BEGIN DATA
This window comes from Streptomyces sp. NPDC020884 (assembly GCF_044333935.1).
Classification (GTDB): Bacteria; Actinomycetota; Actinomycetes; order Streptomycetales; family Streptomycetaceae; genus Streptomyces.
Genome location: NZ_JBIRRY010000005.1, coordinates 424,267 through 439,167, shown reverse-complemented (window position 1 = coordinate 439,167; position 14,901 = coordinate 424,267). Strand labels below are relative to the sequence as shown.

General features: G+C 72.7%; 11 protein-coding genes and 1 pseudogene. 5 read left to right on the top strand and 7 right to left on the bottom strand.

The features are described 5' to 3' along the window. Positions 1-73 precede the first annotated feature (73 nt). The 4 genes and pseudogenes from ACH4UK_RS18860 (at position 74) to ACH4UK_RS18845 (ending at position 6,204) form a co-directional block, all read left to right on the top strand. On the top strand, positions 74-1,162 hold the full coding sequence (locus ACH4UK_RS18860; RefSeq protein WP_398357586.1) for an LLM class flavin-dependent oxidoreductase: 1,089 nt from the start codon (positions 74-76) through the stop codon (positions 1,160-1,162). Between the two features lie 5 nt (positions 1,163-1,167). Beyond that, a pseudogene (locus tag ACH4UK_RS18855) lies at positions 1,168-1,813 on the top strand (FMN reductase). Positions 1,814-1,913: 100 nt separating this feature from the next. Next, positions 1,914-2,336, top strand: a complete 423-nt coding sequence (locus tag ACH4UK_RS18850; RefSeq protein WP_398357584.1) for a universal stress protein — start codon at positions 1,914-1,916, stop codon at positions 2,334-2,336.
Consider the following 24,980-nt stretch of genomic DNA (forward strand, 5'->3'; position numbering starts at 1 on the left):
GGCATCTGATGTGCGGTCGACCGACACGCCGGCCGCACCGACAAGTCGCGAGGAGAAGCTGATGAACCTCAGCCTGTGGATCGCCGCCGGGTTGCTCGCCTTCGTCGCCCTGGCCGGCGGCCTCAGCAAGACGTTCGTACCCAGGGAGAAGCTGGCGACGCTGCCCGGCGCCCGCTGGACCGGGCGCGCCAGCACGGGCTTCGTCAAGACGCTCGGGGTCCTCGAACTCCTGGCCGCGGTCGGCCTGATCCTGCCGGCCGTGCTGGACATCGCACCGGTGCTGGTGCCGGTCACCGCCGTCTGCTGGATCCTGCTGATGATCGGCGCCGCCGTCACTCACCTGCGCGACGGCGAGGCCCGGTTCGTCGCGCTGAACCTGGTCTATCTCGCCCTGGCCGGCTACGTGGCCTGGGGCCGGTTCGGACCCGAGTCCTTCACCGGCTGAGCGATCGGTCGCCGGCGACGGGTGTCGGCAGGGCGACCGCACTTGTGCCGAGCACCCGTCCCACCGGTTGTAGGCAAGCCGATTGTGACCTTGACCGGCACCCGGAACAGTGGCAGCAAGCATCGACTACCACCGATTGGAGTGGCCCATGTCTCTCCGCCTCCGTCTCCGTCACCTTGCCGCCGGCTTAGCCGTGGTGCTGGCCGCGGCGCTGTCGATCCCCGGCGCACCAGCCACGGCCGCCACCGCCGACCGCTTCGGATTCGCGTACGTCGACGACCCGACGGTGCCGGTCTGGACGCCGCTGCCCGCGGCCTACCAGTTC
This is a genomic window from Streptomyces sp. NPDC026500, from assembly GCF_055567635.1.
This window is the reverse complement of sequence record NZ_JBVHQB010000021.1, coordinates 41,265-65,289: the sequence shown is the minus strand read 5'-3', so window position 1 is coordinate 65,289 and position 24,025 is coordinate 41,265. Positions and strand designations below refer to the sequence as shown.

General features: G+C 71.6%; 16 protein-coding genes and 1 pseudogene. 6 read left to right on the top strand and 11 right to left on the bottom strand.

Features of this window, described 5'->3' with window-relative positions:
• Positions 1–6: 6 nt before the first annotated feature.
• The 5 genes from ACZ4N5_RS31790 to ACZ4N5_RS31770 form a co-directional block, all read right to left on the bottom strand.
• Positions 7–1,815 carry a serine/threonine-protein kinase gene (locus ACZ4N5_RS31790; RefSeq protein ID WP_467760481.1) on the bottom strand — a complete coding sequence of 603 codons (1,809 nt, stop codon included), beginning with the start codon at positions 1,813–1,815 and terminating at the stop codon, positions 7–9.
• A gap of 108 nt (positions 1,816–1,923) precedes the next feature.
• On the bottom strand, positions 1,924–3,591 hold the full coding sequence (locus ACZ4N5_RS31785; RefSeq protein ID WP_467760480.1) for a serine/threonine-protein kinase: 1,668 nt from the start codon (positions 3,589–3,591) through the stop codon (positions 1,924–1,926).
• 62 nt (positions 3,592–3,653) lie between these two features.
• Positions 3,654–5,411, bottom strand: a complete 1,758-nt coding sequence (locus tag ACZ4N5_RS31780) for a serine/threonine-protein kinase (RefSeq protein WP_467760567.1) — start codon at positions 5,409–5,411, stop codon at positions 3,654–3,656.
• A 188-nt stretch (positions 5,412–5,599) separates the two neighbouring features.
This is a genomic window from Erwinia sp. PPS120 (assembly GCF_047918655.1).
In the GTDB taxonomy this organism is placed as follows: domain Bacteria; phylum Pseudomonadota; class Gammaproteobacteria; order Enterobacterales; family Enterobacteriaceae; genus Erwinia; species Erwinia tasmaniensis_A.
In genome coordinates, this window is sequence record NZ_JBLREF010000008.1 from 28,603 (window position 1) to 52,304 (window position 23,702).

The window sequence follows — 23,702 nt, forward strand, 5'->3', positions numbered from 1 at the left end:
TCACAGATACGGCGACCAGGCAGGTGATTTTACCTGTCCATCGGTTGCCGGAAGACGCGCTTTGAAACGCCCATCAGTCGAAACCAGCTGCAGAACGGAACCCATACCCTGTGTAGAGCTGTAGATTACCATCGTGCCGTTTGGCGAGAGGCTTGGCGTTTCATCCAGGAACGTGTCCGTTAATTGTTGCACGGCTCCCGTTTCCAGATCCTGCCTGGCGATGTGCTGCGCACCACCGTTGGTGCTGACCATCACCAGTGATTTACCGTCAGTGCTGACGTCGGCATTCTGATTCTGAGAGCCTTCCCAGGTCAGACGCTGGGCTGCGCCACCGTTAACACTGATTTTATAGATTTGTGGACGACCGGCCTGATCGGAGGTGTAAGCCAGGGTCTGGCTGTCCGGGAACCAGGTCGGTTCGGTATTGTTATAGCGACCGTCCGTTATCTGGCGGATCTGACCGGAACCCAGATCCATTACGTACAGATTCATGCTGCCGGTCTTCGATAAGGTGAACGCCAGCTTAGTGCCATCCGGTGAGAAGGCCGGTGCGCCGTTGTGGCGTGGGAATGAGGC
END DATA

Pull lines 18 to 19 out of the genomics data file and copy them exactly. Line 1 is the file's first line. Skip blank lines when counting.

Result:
• Positions 3,654–5,411, bottom strand: a complete 1,758-nt coding sequence (locus tag ACZ4N5_RS31780) for a serine/threonine-protein kinase (RefSeq protein WP_467760567.1) — start codon at positions 5,409–5,411, stop codon at positions 3,654–3,656.
• A 188-nt stretch (positions 5,412–5,599) separates the two neighbouring features.